This could see customers charged different rates for energy throughout the day depending on demand, industry experts have claimed.
Such a system could see households pay more to use electricity at peak times, however, energy bosses have insisted the move will be optional for customers and even stated it will save money.
The National Grid is paying households to ration their power usage at peak times amid a scramble to reduce pressure on Britain’s energy infrastructure.
From Friday up to 1.4m households will be paid if they cut their normal electricity consumption at certain two-hour periods during the day, as an experiment to see how households’ behavior might be changed.
The move is a pilot scheme intended to pave the way for a broader overhaul of the country’s billing system as the UK ditches reliable but dirty fossil fuel plants.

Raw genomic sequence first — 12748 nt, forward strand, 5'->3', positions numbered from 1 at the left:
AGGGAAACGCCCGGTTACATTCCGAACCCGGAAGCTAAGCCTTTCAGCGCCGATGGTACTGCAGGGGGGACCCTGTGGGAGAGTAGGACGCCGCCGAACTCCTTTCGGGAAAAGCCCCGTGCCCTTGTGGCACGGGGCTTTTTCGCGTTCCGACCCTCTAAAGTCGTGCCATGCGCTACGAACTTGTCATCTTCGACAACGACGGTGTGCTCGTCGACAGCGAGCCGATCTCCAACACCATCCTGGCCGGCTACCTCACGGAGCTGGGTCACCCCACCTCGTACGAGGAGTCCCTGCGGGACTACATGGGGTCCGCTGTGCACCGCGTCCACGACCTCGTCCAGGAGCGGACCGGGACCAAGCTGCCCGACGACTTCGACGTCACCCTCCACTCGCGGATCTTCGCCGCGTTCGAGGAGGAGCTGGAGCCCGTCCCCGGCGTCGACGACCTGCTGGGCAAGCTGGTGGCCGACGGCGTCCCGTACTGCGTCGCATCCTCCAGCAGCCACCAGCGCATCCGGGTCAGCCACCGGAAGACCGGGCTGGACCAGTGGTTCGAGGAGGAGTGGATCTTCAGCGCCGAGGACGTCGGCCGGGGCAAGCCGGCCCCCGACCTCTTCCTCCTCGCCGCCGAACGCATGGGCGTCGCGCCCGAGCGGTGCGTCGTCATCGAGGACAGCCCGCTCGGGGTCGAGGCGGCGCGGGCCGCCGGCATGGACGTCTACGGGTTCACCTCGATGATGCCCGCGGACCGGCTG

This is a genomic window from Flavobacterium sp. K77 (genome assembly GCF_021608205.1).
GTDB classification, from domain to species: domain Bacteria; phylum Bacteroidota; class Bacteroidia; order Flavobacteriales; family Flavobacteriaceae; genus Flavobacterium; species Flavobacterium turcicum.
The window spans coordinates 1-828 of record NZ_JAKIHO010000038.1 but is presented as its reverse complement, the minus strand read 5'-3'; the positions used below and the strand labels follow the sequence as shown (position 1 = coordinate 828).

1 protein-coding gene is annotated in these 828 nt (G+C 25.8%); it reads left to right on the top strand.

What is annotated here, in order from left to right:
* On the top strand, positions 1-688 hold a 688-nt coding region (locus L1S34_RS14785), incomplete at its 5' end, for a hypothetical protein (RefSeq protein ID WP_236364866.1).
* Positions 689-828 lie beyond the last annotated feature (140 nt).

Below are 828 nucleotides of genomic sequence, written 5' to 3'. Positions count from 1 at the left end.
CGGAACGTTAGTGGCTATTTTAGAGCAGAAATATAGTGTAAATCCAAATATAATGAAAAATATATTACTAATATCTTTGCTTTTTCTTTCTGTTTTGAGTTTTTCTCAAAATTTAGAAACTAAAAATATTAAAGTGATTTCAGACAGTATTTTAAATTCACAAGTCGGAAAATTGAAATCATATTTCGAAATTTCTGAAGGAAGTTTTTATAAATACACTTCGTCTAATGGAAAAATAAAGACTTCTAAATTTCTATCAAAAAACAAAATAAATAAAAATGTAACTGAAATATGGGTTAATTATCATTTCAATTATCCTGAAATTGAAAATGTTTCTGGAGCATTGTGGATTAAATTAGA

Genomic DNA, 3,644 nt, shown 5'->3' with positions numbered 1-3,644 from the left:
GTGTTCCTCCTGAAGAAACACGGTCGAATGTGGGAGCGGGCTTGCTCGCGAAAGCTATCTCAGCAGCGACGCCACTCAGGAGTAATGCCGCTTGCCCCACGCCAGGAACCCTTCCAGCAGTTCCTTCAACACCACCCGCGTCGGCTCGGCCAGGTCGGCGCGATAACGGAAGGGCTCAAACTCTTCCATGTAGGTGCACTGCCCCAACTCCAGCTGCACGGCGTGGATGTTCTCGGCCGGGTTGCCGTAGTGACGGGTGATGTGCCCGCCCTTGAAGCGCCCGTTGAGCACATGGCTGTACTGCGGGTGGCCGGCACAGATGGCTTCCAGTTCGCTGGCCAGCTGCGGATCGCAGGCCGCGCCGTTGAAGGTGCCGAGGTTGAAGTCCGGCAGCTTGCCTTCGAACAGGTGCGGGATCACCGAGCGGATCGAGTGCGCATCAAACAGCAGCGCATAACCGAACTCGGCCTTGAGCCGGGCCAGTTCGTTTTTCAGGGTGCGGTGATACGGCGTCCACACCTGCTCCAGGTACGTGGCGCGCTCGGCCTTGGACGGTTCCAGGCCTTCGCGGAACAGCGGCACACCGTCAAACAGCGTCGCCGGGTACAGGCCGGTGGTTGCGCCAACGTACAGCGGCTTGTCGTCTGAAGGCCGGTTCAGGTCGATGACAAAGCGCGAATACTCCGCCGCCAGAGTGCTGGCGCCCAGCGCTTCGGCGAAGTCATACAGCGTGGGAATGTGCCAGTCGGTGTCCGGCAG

Households will experience the biggest fall in their living standards since records began as they face soaring inflation, tax increases and rising energy bills.
In a bleak assessment of the year ahead, the Bank of England warned people that take-home pay would fall by five times the amount it did during the financial crisis of 2008. It will be the worst hit to real incomes since comparable records began in 1990.
A doctor has warned that today’s huge hike in gas and electricity prices for 22million homes across the Uk could mean a rise in heart attacks and strokes.
Dr Amir Khan spoke out on ITV’s Lorraine this morning, as he fears the huge new bills will have a devastating effect on people’s health. As a doctor, he said he knows he will see the effects on patients attending his GP practice.
…”It has a really devastating impact on their health. The first thing – if you can’t afford to heat your home, it actually causes an increased risk of developing heart attacks and strokes because your blood vessels contract to conserve heat, which pushes your blood pressure up, and over time that has an impact on your heart attack risk.”